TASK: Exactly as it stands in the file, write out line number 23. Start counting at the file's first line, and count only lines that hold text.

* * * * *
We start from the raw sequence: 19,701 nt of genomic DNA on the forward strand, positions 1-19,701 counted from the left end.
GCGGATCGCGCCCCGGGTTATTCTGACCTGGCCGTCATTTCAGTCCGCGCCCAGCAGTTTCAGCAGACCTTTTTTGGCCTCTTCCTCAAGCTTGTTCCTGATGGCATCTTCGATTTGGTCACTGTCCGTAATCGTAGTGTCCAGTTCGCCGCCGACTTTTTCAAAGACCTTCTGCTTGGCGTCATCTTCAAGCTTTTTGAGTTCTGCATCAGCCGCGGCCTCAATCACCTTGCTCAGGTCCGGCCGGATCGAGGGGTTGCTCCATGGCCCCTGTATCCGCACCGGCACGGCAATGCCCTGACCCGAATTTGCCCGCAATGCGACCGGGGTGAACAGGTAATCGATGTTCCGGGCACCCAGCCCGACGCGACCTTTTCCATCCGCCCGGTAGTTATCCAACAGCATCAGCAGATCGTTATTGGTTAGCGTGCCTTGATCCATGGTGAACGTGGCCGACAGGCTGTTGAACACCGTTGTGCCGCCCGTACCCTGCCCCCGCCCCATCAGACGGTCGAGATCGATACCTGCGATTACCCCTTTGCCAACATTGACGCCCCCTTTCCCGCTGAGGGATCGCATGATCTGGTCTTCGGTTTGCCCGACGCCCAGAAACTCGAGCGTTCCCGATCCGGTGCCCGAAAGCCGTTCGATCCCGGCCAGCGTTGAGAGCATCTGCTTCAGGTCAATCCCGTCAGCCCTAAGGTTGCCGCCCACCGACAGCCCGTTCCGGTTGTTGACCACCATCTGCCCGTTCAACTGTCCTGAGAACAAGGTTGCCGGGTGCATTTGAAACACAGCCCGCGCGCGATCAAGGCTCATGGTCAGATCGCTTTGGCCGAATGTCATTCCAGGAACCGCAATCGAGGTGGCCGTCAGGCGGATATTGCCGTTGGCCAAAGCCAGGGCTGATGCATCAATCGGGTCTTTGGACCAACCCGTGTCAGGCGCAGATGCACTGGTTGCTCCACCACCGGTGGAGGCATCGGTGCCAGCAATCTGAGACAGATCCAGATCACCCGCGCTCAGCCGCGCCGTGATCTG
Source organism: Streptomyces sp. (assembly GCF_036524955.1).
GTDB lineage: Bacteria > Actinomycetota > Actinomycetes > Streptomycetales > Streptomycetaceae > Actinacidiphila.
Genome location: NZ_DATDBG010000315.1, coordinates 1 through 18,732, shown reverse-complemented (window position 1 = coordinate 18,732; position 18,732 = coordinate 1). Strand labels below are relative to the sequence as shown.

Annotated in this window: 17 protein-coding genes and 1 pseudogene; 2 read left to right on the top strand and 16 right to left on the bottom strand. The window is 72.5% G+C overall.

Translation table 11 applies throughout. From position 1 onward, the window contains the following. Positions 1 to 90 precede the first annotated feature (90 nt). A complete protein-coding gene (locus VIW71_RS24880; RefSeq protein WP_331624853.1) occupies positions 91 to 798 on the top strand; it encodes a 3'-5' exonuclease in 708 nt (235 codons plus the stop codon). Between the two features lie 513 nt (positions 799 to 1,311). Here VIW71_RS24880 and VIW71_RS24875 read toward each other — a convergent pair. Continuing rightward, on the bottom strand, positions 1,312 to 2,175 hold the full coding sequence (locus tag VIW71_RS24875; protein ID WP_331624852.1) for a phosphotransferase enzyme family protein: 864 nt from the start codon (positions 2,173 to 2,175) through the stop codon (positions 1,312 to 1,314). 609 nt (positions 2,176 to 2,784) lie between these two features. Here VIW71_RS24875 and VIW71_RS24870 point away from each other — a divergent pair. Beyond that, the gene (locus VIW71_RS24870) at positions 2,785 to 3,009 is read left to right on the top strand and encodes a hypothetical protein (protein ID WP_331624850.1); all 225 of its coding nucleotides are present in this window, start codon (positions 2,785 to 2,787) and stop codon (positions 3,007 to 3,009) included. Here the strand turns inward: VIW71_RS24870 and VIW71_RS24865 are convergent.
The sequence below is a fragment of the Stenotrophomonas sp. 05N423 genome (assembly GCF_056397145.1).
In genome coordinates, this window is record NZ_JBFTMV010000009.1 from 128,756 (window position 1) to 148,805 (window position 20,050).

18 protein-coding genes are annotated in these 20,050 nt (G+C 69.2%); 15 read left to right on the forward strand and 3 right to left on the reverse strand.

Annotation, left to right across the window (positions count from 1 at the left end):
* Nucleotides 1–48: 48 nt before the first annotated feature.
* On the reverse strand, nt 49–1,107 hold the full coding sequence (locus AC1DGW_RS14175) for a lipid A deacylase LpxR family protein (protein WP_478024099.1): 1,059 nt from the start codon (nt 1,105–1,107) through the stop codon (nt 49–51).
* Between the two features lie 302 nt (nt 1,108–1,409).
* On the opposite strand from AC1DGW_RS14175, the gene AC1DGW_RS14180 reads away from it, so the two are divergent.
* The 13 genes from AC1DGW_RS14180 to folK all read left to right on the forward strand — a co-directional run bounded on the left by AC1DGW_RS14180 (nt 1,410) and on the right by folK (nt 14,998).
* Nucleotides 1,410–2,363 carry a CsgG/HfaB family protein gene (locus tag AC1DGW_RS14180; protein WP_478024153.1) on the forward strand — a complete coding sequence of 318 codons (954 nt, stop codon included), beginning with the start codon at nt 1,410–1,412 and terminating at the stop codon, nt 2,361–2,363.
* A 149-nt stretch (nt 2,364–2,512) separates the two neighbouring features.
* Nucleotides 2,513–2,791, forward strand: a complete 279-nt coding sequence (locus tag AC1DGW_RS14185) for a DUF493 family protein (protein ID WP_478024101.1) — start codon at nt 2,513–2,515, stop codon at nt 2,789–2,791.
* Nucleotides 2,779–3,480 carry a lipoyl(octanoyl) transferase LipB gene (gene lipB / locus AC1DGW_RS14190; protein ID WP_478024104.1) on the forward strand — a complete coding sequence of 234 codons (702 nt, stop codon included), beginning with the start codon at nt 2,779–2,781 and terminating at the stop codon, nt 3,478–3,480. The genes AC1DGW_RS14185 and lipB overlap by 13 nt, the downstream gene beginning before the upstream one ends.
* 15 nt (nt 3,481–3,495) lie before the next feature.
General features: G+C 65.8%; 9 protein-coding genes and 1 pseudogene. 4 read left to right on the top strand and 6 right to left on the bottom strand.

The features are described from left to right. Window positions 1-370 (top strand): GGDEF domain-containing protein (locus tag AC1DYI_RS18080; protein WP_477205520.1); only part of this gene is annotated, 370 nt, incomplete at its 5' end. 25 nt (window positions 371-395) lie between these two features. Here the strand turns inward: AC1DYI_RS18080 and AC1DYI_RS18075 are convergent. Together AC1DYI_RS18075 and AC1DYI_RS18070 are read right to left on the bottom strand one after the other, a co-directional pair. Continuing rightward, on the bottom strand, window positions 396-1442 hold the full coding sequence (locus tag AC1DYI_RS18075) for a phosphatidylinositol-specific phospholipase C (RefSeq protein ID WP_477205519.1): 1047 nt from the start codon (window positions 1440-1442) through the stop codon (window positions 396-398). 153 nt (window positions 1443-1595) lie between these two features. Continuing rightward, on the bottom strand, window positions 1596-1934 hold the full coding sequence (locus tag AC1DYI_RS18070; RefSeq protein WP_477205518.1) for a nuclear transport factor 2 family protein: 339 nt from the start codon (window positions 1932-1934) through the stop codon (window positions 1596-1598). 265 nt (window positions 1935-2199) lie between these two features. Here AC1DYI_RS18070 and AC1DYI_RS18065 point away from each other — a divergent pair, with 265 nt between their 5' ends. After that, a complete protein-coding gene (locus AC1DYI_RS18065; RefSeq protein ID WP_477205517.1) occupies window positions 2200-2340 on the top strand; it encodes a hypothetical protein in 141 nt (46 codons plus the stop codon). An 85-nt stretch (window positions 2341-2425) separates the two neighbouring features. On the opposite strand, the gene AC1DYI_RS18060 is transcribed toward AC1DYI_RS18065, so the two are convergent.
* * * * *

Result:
The features are described from left to right. Window positions 1-370 (top strand): GGDEF domain-containing protein (locus tag AC1DYI_RS18080; protein WP_477205520.1); only part of this gene is annotated, 370 nt, incomplete at its 5' end. 25 nt (window positions 371-395) lie between these two features. Here the strand turns inward: AC1DYI_RS18080 and AC1DYI_RS18075 are convergent. Together AC1DYI_RS18075 and AC1DYI_RS18070 are read right to left on the bottom strand one after the other, a co-directional pair. Continuing rightward, on the bottom strand, window positions 396-1442 hold the full coding sequence (locus tag AC1DYI_RS18075) for a phosphatidylinositol-specific phospholipase C (RefSeq protein ID WP_477205519.1): 1047 nt from the start codon (window positions 1440-1442) through the stop codon (window positions 396-398). 153 nt (window positions 1443-1595) lie between these two features. Continuing rightward, on the bottom strand, window positions 1596-1934 hold the full coding sequence (locus tag AC1DYI_RS18070; RefSeq protein WP_477205518.1) for a nuclear transport factor 2 family protein: 339 nt from the start codon (window positions 1932-1934) through the stop codon (window positions 1596-1598). 265 nt (window positions 1935-2199) lie between these two features. Here AC1DYI_RS18070 and AC1DYI_RS18065 point away from each other — a divergent pair, with 265 nt between their 5' ends. After that, a complete protein-coding gene (locus AC1DYI_RS18065; RefSeq protein ID WP_477205517.1) occupies window positions 2200-2340 on the top strand; it encodes a hypothetical protein in 141 nt (46 codons plus the stop codon). An 85-nt stretch (window positions 2341-2425) separates the two neighbouring features. On the opposite strand, the gene AC1DYI_RS18060 is transcribed toward AC1DYI_RS18065, so the two are convergent.